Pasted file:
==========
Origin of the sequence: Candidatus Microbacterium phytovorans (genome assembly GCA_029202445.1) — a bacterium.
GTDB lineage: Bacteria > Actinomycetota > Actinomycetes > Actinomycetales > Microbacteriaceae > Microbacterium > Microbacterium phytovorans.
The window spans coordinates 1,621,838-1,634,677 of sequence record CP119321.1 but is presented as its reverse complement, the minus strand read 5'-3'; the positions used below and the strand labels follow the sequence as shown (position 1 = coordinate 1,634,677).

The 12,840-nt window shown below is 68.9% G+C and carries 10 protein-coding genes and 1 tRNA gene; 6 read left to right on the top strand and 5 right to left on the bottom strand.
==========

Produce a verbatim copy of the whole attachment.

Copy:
Origin of the sequence: Candidatus Microbacterium phytovorans (genome assembly GCA_029202445.1) — a bacterium.
GTDB lineage: Bacteria > Actinomycetota > Actinomycetes > Actinomycetales > Microbacteriaceae > Microbacterium > Microbacterium phytovorans.
The window spans coordinates 1,621,838-1,634,677 of sequence record CP119321.1 but is presented as its reverse complement, the minus strand read 5'-3'; the positions used below and the strand labels follow the sequence as shown (position 1 = coordinate 1,634,677).

The 12,840-nt window shown below is 68.9% G+C and carries 10 protein-coding genes and 1 tRNA gene; 6 read left to right on the top strand and 5 right to left on the bottom strand.